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Controlling the risk means that risk to workers is eliminated or minimized. Engineering controls - physical changes to the work environment - are often the most effective controls for employers to put in place.
Administrative controls - such as job rotation or enlargement - can sometimes minimize exposure to the risk. (With an administrative control like job rotation, whether the risk is reduced will depend on the task that the worker is rotated into.)
Personal protective equipment can be used only if engineering or administrative controls are not practicable (reasonably capable of being done). In addition, although it is not a legal requirement, it is good practice to consider the overall design of the work activity. An improvement in the injury rate can often be accomplished by changing "big-picture" aspects of work such as workload, staffing allocation, and shift rotations.
WorkSafeBC (Workers' Compensation Board) has produced a chart of common MSI risk control options (PDF 87 KB) to be used in selecting appropriate risk controls.
Training in material handling, including how to lift properly, can be part of an effective risk control strategy (as an administrative control). However, experience shows that training alone is unlikely to effectively control the risk or the incidence of injury. Where it is practicable (reasonably capable of being doing) to eliminate the risk of injury by use of, for example, mechanical handling equipment, employers may find that implementing such measures (engineering controls) is the most effective risk control strategy.
Where a job has a significant risk of MSI that cannot be eliminated, the employer must provide equipment and/or safe work procedures to reduce the risk so far as is practicable. "Practicable" is defined in the Occupational Health and Safety Regulation as "that which is reasonably capable of being done."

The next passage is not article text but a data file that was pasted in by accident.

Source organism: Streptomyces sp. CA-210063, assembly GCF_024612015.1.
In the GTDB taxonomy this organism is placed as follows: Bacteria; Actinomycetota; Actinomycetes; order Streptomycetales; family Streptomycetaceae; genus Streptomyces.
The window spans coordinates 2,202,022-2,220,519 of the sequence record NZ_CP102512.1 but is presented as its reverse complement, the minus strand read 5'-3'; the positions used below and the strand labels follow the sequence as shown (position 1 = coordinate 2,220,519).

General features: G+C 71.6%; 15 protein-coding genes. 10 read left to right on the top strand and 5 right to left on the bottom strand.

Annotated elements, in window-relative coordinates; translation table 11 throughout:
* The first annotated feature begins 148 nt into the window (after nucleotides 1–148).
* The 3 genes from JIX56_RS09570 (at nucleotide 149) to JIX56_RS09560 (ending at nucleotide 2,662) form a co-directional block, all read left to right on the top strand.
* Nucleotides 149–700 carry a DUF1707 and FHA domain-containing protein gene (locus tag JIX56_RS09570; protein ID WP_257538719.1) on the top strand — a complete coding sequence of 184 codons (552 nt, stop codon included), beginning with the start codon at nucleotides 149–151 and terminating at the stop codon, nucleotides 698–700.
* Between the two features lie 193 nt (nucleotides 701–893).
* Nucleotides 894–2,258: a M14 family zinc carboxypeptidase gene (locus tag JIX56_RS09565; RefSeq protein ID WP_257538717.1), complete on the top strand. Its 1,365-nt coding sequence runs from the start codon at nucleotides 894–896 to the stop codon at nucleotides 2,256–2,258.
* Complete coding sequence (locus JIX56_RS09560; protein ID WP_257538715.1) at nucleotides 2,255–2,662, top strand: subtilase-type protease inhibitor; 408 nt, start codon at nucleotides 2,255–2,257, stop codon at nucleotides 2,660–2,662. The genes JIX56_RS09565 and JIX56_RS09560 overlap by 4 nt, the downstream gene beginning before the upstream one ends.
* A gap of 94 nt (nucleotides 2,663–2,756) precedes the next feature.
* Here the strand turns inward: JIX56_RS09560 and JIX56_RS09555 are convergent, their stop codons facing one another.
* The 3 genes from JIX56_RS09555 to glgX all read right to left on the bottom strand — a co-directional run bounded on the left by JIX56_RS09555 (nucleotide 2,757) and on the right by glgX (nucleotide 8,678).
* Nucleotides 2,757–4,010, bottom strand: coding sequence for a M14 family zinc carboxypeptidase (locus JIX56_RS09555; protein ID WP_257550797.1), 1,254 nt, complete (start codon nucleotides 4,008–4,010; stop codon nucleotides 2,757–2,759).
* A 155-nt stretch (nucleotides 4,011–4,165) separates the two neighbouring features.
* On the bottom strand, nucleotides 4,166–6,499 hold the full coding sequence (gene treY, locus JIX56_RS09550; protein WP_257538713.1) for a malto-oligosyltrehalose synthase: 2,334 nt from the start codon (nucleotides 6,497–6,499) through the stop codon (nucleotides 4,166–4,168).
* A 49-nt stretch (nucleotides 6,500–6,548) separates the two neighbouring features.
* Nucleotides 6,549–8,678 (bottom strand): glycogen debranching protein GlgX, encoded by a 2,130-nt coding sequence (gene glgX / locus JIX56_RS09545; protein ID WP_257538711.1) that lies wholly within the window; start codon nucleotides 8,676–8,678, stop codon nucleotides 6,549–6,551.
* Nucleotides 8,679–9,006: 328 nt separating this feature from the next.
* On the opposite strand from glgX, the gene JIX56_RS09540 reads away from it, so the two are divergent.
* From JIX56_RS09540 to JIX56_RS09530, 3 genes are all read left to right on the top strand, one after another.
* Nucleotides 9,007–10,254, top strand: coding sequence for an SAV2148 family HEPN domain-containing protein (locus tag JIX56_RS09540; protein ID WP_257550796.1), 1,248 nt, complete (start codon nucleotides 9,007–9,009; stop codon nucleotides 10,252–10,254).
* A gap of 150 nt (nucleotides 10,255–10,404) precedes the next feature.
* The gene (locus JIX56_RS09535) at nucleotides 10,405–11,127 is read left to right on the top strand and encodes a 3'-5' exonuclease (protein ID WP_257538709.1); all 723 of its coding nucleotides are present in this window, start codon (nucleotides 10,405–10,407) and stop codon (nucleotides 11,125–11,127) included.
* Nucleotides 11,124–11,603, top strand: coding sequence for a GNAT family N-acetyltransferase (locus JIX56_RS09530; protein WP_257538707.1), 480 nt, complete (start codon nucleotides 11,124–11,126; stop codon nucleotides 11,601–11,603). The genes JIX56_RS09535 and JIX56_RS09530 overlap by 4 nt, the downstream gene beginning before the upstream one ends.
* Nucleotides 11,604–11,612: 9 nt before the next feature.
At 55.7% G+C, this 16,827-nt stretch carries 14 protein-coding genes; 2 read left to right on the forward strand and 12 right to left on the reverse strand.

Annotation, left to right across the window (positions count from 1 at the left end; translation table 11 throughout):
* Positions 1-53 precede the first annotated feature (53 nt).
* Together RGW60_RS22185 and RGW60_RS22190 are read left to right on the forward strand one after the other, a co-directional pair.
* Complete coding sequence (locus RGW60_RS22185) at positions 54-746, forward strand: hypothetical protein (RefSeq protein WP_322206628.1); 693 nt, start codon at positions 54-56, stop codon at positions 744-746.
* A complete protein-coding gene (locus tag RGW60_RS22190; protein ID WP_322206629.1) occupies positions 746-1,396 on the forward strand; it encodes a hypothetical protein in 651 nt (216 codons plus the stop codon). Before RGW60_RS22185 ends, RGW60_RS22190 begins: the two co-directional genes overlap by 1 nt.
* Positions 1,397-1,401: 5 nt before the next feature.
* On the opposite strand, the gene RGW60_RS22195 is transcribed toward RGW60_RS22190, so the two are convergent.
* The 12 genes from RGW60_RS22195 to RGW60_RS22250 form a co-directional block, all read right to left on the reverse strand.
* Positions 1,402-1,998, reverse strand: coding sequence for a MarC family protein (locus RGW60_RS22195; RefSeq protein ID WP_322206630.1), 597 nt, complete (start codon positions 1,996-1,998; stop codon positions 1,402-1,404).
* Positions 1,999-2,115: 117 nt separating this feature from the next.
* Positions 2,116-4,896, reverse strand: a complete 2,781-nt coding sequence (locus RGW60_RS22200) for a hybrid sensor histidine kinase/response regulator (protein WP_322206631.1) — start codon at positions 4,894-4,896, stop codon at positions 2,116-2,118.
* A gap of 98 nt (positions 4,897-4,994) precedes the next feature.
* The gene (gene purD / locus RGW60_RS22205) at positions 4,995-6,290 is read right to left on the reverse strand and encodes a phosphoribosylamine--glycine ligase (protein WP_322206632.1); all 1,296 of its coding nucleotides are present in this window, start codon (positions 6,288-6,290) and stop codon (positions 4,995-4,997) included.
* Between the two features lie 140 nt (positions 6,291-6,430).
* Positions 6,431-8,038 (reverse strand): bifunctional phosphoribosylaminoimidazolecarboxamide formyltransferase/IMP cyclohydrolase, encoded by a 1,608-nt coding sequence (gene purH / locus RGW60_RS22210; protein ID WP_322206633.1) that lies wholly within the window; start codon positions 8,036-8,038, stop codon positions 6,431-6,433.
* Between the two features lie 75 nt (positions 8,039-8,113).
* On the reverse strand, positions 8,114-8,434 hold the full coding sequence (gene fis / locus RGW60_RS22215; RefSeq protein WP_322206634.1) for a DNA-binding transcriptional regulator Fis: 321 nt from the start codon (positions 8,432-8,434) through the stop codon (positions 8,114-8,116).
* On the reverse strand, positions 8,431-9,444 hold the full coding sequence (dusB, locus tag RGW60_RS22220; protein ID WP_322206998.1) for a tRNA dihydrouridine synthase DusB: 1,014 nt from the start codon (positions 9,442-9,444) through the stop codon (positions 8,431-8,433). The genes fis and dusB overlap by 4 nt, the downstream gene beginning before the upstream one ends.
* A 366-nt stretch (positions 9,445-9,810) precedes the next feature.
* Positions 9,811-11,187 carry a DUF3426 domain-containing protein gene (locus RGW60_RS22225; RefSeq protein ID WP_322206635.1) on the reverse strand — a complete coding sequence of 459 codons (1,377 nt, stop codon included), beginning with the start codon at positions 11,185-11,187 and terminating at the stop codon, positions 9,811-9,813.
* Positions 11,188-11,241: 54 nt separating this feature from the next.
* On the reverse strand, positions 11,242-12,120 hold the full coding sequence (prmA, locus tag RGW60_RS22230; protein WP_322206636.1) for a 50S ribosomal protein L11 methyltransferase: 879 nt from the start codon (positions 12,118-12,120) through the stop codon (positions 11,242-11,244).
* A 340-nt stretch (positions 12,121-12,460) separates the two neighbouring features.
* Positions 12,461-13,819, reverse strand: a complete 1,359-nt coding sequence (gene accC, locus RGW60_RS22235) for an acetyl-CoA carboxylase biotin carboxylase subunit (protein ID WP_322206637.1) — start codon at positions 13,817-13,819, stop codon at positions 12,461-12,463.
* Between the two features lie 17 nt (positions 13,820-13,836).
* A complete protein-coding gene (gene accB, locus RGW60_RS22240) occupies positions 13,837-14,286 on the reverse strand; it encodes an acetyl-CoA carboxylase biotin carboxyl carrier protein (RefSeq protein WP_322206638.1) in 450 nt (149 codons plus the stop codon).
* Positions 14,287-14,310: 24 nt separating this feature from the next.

WorkSafeBC provides a number of examples of control measures in its chart of common MSI risk control options (PDF 87 KB).
Yes. Section 3.19(1) of the Occupational Health and Safety Regulation requires an employer to maintain at the workplace, in a form acceptable to the Board, a record of all injuries that are reported or treated.
The legal requirement for employers to evaluate the effectiveness of MSI risk control measures is found in section 4.52 of the Occupational Health and Safety Regulation.
The point of such evaluation process is to ensure that the risk control measures taken have eliminated or minimized the risk factors that were considered significant during the assessment process.
If workers are still experiencing problems with MSI, such as displaying early signs and symptoms of injury, additional control measures are required.
Evaluation of specific risk control measures should be done shortly after implementation. Evaluation to verify the overall effectiveness of the MSI prevention strategy must be done at least once a year.
Some ways to evaluate controls include:
Other methods to establish that the controls have effectively eliminated or minimized risk to workers may also be acceptable.
The evaluation process should be ongoing. This does not mean that it must be formally documented every time, For example, evaluation could be made part of the routine duties of a supervisor, or it could be included as part of a formal safety inspection. On formal occasions, it is good practice to document such evaluations.
The Occupational Health and Safety Regulation does not specify a maximum weight that a person can lift. Instead, the Regulation requires that where significant risk of MSI exists, a task be assessed.
The assessment should consider, at a minimum, the following factors:
All these variables - as well as the characteristics of any particular worker - affect how much weight an individual can lift. WorkSafeBC produces tools (worksheets and risk factor guidance sheets) dealing with many of these factors to assist employers when assessing material handling tasks. A list of these tools is provided in the FAQs on Risk Assessment.
Currently, there is no convincing evidence that back belts lessen the hazards of strenuous or repetitive lifting. In fact, some evidence suggests that back belts may actually increase a worker's risk of injury.
WorkSafeBC does not regard back belts as forms of personal protective equipment. In addition, WorkSafeBC does not support, require, or prohibit the use of such belts for injury reduction.
More detailed guidance on the use of backbelts is provided in WorkSafeBC's Ergonomics Commentary Back Belts May Not Prevent Injuries at Work (PDF 132 KB).
WorkSafeBC requires employers to eliminate or minimize the risk of injury - see the Ergonomics (MSI) Requirements (Sections 4.46 to 4.53) of the Occupational Health and Safety Regulation. WorkSafeBC advocates the 7-step process to help employers achieve compliance.
As part of the 7-step process to consult, educate, identify, assess, control, train, and evaluate, the following key elements should be included in a successful back-injury prevention program: